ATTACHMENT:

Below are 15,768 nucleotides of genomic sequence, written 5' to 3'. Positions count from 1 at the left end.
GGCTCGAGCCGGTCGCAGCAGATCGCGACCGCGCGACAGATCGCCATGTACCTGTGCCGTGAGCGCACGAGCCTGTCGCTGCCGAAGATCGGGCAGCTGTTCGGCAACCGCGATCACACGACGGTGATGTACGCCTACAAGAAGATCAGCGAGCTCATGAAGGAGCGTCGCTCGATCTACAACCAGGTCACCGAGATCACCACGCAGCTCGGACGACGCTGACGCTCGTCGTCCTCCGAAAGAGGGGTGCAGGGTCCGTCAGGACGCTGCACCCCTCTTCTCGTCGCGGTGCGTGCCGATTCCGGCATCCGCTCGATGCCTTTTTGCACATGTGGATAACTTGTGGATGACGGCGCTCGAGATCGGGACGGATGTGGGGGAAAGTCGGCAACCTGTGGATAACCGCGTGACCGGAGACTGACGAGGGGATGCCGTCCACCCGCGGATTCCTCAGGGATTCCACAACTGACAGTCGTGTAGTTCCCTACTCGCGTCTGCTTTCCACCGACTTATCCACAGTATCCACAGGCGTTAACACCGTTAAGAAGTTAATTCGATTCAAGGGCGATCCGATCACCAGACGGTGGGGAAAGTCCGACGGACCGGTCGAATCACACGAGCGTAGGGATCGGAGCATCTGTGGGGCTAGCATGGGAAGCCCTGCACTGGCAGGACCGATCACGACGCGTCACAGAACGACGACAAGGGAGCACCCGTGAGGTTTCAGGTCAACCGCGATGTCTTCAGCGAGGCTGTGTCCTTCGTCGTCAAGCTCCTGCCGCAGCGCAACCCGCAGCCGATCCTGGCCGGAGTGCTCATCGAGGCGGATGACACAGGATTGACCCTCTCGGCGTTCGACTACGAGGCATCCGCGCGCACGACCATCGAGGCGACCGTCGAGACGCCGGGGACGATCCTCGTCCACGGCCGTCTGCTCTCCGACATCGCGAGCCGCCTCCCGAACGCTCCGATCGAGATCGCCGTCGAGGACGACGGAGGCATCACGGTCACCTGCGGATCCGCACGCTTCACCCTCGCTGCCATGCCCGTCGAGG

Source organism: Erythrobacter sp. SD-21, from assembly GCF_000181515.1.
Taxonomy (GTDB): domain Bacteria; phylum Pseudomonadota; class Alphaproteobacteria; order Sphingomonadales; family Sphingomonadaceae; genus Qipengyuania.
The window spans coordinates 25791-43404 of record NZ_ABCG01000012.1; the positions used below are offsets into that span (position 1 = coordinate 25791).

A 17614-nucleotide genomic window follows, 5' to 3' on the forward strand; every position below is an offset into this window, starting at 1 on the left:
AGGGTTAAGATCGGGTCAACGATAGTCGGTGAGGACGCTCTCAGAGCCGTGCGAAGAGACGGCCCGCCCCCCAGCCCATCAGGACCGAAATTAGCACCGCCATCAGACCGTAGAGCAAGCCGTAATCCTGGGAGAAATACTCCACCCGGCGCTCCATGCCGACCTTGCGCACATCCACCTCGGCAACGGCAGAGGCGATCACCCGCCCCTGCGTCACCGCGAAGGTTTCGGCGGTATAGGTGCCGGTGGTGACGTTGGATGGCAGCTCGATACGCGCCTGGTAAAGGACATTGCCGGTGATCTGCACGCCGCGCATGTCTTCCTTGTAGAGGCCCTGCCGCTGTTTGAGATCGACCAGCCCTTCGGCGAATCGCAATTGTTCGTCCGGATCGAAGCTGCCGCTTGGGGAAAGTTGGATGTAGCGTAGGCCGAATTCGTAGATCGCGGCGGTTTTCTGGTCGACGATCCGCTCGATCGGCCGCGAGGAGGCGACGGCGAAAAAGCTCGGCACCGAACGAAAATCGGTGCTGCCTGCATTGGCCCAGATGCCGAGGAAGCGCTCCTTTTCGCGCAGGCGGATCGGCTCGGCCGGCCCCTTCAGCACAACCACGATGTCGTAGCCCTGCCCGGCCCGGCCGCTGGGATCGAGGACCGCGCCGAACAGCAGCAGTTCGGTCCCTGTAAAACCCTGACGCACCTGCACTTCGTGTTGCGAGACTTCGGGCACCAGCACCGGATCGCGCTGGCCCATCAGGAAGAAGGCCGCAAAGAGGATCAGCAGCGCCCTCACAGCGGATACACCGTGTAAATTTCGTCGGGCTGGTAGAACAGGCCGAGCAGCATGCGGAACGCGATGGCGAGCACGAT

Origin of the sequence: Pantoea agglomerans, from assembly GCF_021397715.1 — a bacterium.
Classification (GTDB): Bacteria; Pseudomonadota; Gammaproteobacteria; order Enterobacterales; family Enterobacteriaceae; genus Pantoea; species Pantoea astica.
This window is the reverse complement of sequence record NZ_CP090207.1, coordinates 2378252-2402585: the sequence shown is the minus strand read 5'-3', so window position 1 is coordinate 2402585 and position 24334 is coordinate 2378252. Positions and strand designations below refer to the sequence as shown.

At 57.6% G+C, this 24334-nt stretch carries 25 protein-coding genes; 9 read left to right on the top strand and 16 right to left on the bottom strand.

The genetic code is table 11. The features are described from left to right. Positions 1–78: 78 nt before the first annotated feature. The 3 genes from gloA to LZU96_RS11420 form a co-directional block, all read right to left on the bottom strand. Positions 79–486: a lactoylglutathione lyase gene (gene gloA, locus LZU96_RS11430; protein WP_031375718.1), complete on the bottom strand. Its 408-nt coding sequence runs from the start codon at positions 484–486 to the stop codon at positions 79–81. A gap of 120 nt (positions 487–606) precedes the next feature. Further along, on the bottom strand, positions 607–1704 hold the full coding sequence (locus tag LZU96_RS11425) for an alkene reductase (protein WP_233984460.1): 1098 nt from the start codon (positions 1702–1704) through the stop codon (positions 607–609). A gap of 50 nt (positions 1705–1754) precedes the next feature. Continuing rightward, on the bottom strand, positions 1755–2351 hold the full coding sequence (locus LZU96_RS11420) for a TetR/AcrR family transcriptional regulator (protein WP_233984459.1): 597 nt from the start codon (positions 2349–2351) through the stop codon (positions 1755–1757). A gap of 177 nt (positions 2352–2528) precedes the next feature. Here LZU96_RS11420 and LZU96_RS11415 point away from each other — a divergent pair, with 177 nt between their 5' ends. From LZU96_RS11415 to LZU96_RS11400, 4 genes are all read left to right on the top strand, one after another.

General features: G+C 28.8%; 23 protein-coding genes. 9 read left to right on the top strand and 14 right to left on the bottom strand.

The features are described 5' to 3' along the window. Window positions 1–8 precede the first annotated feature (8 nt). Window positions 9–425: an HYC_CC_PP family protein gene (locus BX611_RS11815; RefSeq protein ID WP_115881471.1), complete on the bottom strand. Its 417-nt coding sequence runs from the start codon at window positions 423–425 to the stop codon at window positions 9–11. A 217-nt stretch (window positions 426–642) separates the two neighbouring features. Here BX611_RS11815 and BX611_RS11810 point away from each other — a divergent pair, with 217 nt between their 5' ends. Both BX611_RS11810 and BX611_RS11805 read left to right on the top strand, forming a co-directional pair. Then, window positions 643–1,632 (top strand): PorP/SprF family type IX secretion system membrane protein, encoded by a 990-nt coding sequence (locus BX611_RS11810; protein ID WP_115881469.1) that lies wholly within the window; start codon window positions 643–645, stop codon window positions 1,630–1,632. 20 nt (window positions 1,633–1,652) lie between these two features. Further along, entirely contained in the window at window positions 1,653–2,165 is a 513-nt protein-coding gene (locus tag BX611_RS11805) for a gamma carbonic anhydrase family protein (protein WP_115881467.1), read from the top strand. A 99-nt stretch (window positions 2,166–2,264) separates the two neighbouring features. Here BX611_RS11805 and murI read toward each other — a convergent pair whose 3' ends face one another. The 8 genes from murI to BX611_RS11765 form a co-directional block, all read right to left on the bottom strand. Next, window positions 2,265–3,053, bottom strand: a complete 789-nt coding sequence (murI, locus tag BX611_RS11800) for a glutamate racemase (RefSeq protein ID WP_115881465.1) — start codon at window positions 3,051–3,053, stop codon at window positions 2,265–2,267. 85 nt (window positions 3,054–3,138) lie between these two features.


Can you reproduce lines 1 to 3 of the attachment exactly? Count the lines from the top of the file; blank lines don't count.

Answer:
Below are 15,768 nucleotides of genomic sequence, written 5' to 3'. Positions count from 1 at the left end.
GGCTCGAGCCGGTCGCAGCAGATCGCGACCGCGCGACAGATCGCCATGTACCTGTGCCGTGAGCGCACGAGCCTGTCGCTGCCGAAGATCGGGCAGCTGTTCGGCAACCGCGATCACACGACGGTGATGTACGCCTACAAGAAGATCAGCGAGCTCATGAAGGAGCGTCGCTCGATCTACAACCAGGTCACCGAGATCACCACGCAGCTCGGACGACGCTGACGCTCGTCGTCCTCCGAAAGAGGGGTGCAGGGTCCGTCAGGACGCTGCACCCCTCTTCTCGTCGCGGTGCGTGCCGATTCCGGCATCCGCTCGATGCCTTTTTGCACATGTGGATAACTTGTGGATGACGGCGCTCGAGATCGGGACGGATGTGGGGGAAAGTCGGCAACCTGTGGATAACCGCGTGACCGGAGACTGACGAGGGGATGCCGTCCACCCGCGGATTCCTCAGGGATTCCACAACTGACAGTCGTGTAGTTCCCTACTCGCGTCTGCTTTCCACCGACTTATCCACAGTATCCACAGGCGTTAACACCGTTAAGAAGTTAATTCGATTCAAGGGCGATCCGATCACCAGACGGTGGGGAAAGTCCGACGGACCGGTCGAATCACACGAGCGTAGGGATCGGAGCATCTGTGGGGCTAGCATGGGAAGCCCTGCACTGGCAGGACCGATCACGACGCGTCACAGAACGACGACAAGGGAGCACCCGTGAGGTTTCAGGTCAACCGCGATGTCTTCAGCGAGGCTGTGTCCTTCGTCGTCAAGCTCCTGCCGCAGCGCAACCCGCAGCCGATCCTGGCCGGAGTGCTCATCGAGGCGGATGACACAGGATTGACCCTCTCGGCGTTCGACTACGAGGCATCCGCGCGCACGACCATCGAGGCGACCGTCGAGACGCCGGGGACGATCCTCGTCCACGGCCGTCTGCTCTCCGACATCGCGAGCCGCCTCCCGAACGCTCCGATCGAGATCGCCGTCGAGGACGACGGAGGCATCACGGTCACCTGCGGATCCGCACGCTTCACCCTCGCTGCCATGCCCGTCGAGG

Source organism: Erythrobacter sp. SD-21, from assembly GCF_000181515.1.